Local News

Through rain and snow, sure, but try getting mail in some new neighborhoods

Posted March 14

— Residents of some new subdivisions are finding empty mailboxes day after day because the U.S. Postal Service has determined that it isn't going to always provide door-to-door service in order to save money.

Rosely Chellamkott moved into the Holland Farm neighborhood, off Green Level Church Road and Morrisville Parkway in west Cary, two weeks ago. Despite checking her mailbox daily, she has received no mail.

Like most of her neighbors, she had no idea that she would have to pick up mail at a nearby post office for the foreseeable future because the Postal Service has no plans to deliver in Holland Farm unless the developer installs a centralized cluster mailbox kiosk.

"It's a real problem because every day we need to go to the post office to get it," Chellamkott said.

"I want it at my driveway in my mailbox," said Mani Govind, who moved to the neighborhood Thursday. "We have kids, school, work. I can’t afford time every day to go to the post office.”

Historically, developers selected how mail would be delivered and then coordinated that with the Postal Service. But the agency took the decision out of developers' hands two years ago, determining the most efficient type of delivery for new neighborhoods.

Developers were never notified of the change, said Tim Minton, executive vice president of the Home Builders Association of Raleigh-Wake County.

Cary planning officials said they learned of the new rules only last fall. By then, they said, plans for Holland Farm and other subdivisions had been approved and didn't include any room for a cluster mailbox and associated parking.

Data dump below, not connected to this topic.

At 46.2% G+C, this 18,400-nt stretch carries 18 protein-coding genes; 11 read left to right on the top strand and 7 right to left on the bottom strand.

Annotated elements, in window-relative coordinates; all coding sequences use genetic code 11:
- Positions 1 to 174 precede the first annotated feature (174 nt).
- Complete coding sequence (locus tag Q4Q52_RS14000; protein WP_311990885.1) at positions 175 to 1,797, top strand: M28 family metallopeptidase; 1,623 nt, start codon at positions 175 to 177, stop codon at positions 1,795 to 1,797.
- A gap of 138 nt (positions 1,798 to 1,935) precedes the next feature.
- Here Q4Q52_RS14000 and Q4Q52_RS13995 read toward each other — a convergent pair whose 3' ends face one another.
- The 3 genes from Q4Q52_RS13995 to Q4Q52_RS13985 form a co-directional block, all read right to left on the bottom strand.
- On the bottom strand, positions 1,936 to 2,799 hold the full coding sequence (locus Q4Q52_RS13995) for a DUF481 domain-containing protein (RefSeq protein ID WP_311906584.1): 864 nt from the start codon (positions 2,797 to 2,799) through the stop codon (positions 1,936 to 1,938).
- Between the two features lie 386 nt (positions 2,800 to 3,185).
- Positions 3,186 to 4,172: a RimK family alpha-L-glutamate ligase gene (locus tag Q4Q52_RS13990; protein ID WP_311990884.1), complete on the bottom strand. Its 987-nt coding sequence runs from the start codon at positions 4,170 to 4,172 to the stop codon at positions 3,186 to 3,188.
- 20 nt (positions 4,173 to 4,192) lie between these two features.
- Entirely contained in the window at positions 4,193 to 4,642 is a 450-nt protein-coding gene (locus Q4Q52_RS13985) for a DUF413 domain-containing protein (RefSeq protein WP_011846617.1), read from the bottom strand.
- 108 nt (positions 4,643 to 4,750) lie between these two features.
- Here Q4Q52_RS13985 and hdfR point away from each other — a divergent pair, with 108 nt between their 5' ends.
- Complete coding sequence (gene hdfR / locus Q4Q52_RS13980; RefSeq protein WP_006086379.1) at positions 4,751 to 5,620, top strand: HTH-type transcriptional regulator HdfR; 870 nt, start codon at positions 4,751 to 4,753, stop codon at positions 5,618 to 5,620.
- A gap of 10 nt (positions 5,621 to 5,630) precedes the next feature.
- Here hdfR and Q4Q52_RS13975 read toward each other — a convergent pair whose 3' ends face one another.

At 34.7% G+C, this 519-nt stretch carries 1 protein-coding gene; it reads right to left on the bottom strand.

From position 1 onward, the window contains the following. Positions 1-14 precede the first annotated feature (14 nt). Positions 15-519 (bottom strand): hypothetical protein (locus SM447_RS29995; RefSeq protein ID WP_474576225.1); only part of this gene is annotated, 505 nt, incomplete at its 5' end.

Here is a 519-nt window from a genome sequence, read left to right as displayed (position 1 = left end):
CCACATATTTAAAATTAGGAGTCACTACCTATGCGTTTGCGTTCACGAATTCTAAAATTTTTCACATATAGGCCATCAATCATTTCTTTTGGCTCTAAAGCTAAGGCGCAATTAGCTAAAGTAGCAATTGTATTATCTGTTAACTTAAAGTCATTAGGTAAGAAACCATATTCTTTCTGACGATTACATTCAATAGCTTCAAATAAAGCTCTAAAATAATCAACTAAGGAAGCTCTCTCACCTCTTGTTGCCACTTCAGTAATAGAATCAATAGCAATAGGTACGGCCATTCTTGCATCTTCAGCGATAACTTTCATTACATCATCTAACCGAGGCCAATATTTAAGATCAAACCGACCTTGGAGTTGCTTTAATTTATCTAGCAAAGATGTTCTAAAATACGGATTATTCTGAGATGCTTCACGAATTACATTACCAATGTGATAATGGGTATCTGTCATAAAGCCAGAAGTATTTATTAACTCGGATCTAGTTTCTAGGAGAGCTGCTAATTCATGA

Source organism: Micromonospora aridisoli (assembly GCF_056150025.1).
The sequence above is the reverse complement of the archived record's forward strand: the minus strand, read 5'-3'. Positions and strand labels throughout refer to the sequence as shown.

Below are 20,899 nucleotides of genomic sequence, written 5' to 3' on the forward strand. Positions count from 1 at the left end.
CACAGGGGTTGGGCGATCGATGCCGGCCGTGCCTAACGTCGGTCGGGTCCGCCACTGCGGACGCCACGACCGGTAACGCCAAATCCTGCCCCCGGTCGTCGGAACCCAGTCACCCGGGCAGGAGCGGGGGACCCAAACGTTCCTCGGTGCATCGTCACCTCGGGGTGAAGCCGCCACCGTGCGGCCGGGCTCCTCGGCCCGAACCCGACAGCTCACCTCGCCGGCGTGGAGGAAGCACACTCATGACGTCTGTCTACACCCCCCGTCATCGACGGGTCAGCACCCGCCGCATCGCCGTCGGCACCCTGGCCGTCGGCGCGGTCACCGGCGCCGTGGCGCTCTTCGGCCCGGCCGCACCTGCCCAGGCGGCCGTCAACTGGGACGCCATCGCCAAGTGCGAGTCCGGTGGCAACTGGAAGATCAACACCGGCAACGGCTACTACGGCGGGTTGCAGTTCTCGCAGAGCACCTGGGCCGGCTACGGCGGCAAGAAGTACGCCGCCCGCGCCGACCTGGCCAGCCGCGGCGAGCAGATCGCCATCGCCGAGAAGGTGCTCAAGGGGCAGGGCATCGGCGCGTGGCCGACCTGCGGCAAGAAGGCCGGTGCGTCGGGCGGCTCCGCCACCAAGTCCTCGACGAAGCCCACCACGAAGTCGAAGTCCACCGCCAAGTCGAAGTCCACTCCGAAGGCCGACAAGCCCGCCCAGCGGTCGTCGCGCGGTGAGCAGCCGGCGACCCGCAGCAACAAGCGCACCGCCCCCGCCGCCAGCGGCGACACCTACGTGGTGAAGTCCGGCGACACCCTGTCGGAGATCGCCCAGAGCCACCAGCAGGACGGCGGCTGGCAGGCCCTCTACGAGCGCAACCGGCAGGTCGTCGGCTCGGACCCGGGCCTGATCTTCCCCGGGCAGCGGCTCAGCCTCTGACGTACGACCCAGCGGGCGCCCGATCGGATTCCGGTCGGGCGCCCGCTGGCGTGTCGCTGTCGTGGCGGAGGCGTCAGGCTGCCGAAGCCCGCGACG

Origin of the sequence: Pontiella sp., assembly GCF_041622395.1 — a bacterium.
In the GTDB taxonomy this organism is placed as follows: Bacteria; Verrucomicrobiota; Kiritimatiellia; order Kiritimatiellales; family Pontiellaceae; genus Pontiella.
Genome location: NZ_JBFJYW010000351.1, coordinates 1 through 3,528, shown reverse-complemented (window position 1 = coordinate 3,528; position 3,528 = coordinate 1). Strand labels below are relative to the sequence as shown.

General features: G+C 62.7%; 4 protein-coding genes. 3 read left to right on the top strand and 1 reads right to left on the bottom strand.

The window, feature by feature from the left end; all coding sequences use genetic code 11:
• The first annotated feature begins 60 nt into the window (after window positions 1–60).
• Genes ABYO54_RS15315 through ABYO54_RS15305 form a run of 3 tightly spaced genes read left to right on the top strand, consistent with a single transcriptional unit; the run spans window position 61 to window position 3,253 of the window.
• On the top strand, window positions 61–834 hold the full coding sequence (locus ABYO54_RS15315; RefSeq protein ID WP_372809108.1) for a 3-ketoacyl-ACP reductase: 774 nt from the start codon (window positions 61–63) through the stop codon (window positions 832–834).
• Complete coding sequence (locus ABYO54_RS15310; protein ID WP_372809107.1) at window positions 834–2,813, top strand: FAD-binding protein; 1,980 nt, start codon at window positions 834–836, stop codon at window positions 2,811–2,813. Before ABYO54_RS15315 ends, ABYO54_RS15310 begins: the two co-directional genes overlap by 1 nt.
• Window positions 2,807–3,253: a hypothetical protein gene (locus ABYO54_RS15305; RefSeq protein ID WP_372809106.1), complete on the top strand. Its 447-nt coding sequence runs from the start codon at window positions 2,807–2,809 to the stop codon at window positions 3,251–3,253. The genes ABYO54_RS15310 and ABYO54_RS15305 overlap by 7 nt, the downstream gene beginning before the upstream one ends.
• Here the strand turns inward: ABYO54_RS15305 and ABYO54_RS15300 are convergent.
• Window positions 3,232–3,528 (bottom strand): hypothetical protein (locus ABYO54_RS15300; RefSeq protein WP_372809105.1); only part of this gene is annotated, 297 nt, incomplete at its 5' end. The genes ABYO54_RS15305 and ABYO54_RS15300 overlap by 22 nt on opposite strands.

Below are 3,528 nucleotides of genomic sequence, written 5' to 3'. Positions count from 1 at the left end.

"All we're saying is, let's start the rules when everyone knows the rules," Minton said.

Postal Service spokeswoman Monica Coachman said the agency needs to cut costs, noting delivery to a cluster mailbox costs about $160 per mailbox each year, compared with $353 per mailbox for door-to-door delivery and $224 per mailbox for curbside delivery.

"We apologize for any inconvenience being caused to our customers as a result of developers’ unfamiliarity with the change," Coachman said in an email to WRAL News. "Developers are encouraged to coordinate with the Postal Service early in the process to ensure adequate time for proper planning and notification to potential buyers."

Cary planners said they would meet with Postal Service representatives next week to work through some issues. In the meantime, officials said, prospective home buyers looking at new subdivisions may want to ask about mail delivery.

"These become bird houses," Minton said of the mailboxes outside Holland Farm homes. "I'm not sure what else we can use them for."

1 Comment

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  • outhousecat Mar 14, 7:19 p.m.

    Mail only needs to run about twice a week. That would solve everybody`s problems and save a ton of money.